Environmental Commentary: "Fighting Nature"

This 1992 FoxSense graphic has often been criticized as being a bit of an overstatement. 

For me, the overstatement originates from the enthusiastic marketing, sales, and use of toxic chemicals for a  wide variety of reasons and uses, including spraying poisons on our crops (our food) and watersheds (drinking water).

And then, of course there's a global amphibian decline, colony collapse disorder (bees), and biological magnification of toxic chemical concentrations in food chains everywhere (including the Arctic).

For an expanded discussion, please read "The Safe, Non-toxic Garden" essay in the spring 2013 issue of EdibleWastatch. 

If you have a choice, which overstatement would you like to base your health on?

 "Fighting Nature" from Foxsense. © 1992 Fred Montague

 "Fighting Nature" from Foxsense. © 1992 Fred Montague

Gardening: The Natural-Non-toxic Garden

My essay for the Spring 2013 issue of edibleWASATCH centers on gardening in the chemical age. It is an argument to keep toxic chemicals out of the ecological garden.

Here are the concluding paragraphs from that piece.

"In terms of dealing with the novel chemical environment that increasingly affects our landscapes, neighborhoods, work places, homes, and bodies, my advice is to avoid any unnecessary, avoidable exposure. In industrialized countries, we have immersed ourselves in a chemical milieu with which we have had very little biological experience and essentially no evolutionary experience. We cannot wishfully adapt to tolerate exposures to toxic substances. And we, as a population, can't immediately breed fast enough to adapt genetically."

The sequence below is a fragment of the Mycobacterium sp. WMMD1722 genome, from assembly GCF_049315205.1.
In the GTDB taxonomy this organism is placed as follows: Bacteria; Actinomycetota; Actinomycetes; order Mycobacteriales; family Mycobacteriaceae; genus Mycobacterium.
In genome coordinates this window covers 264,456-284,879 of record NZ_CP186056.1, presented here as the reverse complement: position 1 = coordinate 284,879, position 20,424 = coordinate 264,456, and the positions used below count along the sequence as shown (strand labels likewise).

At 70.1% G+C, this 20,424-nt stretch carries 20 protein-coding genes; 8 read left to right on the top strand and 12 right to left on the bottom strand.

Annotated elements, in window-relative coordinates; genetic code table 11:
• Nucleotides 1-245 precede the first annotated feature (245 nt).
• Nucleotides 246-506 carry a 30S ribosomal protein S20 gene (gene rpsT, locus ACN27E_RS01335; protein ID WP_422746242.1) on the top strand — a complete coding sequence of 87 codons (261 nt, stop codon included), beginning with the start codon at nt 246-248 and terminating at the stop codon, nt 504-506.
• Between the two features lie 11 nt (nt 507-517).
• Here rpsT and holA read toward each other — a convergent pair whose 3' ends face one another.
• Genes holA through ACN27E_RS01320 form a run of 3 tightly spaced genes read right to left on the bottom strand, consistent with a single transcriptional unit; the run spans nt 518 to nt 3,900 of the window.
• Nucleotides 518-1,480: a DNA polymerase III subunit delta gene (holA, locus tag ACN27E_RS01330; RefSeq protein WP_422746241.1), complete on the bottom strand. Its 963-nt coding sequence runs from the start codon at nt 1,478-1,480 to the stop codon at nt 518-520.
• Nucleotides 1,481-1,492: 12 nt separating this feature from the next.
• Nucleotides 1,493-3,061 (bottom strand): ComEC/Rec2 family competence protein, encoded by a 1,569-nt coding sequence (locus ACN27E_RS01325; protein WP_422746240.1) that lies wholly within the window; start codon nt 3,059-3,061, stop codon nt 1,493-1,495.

"In some ways, it's choosing for ourselves and our families not to be test animals. The experience we have had in the past 68 years is alarming enough to justify exercising some commonsense skepticism. In the face of possible risk and with insufficient information about that risk, avoid the risk. Avoid the dangerous, the expensive,and the uncertain, especially if safe, economical, and certain methods are available."

"Take responsibility for your food. Grow as much as you can, and grow it organically. Make your natural, safe and non-toxic garden the foundation of your approach to health."

The section immediately below is from Gardening: An Ecological Approach where I briefly describe a dozen ecological concepts as they apply to gardening. The Edible Wasatch essay expands on this "no toxics" concept.

The "no toxics chemicals" concept, excerpted from   Gardening: An Ecological Approach  . © Fred Montague

The "no toxics chemicals" concept, excerpted from Gardening: An Ecological Approach. © Fred Montague

Environmental Commentary: "The Great Global Chemistry Experiment"

The page below (from my 1992 FoxSense book) describes the chemical consequences of the industrial progress we have chosen (or acquiesced to) . Widespread dissemination of synthetic toxics distinguishes our modern times.  

Since 1992 we have added many more formulations and categories: BPA, problematic substitutes for previously banned toxics, VOC's (volatile organic compounds), POP's (persistent organic pollutants), and many more. Some of the chemicals we now regulate in the U.S. we continue to manufacture for export. We then import finished manufactured products and agricultural produce to complete what environmentalists call the"circle of poison."

The lab report (in 200 years) will be interesting.

"The Great Global Chemistry Experiment" from Fred Montague's  Foxsense . © 1992 Fred Montague

"The Great Global Chemistry Experiment" from Fred Montague's Foxsense. © 1992 Fred Montague